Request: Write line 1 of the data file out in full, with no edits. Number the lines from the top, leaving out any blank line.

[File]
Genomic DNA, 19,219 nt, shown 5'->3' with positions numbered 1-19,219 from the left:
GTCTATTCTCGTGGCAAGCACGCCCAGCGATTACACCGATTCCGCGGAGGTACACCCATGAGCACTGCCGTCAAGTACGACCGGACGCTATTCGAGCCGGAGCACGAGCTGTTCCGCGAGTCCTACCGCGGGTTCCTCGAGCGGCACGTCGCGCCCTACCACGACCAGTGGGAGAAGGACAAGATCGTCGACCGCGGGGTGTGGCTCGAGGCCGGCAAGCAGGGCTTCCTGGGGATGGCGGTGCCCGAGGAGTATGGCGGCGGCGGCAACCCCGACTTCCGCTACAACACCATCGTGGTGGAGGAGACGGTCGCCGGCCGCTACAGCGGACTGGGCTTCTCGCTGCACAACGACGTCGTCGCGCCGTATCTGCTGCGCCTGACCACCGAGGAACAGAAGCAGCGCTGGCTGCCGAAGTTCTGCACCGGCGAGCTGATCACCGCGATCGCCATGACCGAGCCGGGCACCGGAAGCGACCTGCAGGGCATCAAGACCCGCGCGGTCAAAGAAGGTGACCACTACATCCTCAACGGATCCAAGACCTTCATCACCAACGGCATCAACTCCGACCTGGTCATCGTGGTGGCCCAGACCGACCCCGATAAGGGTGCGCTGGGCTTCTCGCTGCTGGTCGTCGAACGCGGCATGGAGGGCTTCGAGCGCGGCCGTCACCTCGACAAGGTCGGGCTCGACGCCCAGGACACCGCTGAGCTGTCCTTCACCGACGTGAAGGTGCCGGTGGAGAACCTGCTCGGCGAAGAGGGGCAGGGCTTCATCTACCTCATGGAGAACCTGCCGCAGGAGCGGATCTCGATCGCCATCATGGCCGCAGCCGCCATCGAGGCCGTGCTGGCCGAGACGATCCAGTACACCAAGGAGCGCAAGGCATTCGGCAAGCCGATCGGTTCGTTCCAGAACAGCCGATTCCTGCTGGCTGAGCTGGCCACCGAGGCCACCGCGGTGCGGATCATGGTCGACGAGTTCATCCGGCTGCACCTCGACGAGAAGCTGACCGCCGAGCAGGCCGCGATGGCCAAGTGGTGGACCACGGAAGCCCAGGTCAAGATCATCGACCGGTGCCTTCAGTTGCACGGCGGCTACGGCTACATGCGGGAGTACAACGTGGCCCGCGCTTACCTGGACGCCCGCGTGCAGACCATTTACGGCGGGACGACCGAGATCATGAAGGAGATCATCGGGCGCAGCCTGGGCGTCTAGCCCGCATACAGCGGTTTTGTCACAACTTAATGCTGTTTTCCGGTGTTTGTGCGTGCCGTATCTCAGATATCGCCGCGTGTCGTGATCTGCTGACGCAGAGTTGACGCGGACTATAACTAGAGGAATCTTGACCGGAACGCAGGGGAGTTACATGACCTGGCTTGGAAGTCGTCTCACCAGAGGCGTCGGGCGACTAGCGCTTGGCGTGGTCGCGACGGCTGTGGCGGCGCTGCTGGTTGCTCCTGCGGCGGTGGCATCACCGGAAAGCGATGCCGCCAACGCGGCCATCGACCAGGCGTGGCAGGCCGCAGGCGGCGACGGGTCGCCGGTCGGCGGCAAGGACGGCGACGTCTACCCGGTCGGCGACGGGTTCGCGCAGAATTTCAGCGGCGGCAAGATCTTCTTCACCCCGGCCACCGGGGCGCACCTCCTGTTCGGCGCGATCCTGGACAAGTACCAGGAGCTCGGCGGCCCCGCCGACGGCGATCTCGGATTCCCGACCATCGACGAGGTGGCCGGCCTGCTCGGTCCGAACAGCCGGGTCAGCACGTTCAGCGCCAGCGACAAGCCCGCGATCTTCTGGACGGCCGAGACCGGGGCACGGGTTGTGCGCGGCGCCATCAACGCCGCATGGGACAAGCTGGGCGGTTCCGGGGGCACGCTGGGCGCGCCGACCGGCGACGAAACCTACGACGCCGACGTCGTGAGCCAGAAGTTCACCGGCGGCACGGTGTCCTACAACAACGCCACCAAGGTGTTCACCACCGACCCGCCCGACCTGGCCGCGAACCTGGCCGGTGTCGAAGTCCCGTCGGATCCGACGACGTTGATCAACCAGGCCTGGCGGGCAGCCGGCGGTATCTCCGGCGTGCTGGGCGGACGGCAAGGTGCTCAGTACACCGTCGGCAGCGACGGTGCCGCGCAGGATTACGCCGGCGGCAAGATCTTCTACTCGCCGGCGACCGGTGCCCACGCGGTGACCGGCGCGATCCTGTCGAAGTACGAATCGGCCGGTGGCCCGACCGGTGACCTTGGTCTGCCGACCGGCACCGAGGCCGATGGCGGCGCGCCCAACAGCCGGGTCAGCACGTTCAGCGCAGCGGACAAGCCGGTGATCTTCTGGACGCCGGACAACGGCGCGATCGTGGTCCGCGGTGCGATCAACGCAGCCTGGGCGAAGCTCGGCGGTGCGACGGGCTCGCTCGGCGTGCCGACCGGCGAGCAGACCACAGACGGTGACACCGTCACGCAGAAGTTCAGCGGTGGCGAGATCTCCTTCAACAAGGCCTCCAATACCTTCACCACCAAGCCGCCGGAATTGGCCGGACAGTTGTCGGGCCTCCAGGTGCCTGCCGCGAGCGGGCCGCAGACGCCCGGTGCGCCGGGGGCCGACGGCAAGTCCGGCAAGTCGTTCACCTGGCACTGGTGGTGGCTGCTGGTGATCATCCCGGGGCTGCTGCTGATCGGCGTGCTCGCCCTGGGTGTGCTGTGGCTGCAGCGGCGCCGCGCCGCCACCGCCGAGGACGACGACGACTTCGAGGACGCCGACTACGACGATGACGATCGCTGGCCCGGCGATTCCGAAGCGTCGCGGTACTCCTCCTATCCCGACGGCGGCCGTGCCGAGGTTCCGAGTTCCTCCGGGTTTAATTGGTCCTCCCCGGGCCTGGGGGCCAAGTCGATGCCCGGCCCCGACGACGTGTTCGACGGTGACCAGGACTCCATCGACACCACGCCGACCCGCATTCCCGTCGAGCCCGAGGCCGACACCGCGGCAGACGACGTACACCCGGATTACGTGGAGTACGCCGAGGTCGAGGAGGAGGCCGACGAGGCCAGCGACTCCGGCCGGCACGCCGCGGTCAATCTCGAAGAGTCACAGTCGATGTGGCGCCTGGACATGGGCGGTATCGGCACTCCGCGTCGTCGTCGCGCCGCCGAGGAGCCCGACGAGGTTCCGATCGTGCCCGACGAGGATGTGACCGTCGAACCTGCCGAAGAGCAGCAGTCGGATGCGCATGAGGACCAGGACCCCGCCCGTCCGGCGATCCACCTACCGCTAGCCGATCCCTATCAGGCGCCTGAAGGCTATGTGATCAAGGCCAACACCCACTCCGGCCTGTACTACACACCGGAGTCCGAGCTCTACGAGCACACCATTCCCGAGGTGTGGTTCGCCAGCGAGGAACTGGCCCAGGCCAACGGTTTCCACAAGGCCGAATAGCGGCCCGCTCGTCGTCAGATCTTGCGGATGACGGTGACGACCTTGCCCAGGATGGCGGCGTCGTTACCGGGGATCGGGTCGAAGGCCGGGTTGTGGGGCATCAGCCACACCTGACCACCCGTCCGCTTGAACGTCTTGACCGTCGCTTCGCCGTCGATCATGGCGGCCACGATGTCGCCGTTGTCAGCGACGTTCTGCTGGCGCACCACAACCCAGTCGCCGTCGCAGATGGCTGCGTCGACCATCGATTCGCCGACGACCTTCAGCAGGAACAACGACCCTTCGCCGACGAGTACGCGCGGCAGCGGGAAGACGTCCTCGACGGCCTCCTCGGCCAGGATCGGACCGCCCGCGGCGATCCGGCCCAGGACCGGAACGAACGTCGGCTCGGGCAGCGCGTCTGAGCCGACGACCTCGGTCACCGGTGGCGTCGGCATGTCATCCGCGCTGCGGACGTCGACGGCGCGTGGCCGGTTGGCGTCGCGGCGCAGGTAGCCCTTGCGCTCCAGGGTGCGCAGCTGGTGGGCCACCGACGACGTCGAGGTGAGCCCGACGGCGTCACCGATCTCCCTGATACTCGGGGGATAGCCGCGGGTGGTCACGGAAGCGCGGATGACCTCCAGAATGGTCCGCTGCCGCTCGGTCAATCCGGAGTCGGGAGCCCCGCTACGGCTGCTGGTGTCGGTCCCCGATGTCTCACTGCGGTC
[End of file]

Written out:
Genomic DNA, 19,219 nt, shown 5'->3' with positions numbered 1-19,219 from the left: